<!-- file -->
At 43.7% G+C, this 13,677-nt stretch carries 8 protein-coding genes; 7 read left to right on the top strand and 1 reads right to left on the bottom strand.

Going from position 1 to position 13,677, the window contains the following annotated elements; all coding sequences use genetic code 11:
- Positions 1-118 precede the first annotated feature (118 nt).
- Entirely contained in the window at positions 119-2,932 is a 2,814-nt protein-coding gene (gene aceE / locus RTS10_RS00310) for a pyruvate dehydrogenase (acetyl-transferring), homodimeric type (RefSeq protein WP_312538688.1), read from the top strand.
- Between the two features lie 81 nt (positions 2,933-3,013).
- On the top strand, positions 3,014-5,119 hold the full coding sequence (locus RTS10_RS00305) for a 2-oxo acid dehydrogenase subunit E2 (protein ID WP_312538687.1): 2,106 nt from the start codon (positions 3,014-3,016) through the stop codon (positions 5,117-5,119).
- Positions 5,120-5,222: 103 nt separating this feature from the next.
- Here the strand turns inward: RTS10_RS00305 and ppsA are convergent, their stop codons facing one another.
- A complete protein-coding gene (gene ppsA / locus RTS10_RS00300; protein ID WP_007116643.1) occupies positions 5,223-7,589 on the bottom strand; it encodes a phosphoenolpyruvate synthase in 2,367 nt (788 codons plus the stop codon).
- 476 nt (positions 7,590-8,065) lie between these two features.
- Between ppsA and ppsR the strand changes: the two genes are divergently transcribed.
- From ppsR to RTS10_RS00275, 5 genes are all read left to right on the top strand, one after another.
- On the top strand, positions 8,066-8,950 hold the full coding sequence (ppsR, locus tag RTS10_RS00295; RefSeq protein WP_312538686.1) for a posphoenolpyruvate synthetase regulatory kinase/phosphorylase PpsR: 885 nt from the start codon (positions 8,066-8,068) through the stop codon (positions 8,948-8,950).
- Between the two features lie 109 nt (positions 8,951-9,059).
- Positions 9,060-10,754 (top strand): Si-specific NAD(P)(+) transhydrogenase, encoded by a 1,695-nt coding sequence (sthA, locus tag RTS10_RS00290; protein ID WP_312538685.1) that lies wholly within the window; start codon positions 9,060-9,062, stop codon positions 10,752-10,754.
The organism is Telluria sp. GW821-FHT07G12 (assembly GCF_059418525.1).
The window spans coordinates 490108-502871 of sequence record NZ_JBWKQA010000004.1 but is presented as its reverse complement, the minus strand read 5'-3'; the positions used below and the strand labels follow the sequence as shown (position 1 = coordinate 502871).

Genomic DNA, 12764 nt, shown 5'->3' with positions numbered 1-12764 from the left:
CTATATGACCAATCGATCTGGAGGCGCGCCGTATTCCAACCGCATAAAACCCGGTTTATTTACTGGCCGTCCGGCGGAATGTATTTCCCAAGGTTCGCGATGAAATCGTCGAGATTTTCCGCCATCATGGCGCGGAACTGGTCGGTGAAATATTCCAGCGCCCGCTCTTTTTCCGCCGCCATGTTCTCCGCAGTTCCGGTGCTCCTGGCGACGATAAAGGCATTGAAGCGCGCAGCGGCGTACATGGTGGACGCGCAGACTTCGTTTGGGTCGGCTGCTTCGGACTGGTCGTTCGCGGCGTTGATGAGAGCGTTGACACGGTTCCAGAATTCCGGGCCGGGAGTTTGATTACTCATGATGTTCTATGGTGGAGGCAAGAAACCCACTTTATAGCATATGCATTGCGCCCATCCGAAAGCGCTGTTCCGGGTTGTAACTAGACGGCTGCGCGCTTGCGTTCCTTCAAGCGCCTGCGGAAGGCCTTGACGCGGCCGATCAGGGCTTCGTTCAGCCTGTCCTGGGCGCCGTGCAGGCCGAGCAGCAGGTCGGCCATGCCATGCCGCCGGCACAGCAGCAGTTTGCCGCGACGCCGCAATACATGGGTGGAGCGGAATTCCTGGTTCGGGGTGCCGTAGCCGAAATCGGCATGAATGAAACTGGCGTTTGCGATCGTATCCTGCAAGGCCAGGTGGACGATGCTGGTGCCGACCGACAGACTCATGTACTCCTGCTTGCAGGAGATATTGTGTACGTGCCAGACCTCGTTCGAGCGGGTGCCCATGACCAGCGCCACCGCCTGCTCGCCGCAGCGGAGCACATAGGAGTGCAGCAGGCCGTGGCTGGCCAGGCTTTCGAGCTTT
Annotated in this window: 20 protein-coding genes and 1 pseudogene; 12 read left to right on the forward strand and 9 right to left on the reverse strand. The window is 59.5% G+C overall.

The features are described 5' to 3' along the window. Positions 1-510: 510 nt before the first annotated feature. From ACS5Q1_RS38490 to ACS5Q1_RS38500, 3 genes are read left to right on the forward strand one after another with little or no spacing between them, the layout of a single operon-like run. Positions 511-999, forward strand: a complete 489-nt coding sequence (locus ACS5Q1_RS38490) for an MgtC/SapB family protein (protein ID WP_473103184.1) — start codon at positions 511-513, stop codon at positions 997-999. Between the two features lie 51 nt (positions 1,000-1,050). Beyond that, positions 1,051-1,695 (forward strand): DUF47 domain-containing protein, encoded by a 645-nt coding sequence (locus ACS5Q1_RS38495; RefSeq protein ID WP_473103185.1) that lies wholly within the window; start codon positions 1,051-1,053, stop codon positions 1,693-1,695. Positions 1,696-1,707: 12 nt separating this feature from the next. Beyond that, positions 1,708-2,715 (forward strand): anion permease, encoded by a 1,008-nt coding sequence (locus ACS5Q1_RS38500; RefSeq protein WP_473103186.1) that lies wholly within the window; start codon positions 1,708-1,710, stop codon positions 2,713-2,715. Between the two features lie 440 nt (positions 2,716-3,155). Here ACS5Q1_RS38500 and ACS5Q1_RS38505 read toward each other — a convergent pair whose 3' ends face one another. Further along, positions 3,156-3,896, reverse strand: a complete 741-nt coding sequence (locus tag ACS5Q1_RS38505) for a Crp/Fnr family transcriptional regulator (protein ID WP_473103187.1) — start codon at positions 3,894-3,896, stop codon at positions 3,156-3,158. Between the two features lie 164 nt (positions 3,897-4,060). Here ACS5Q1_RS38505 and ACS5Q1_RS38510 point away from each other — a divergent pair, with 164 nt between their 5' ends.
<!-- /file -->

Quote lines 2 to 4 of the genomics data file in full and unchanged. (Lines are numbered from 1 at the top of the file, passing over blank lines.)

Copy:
Going from position 1 to position 13,677, the window contains the following annotated elements; all coding sequences use genetic code 11:
- Positions 1-118 precede the first annotated feature (118 nt).
- Entirely contained in the window at positions 119-2,932 is a 2,814-nt protein-coding gene (gene aceE / locus RTS10_RS00310) for a pyruvate dehydrogenase (acetyl-transferring), homodimeric type (RefSeq protein WP_312538688.1), read from the top strand.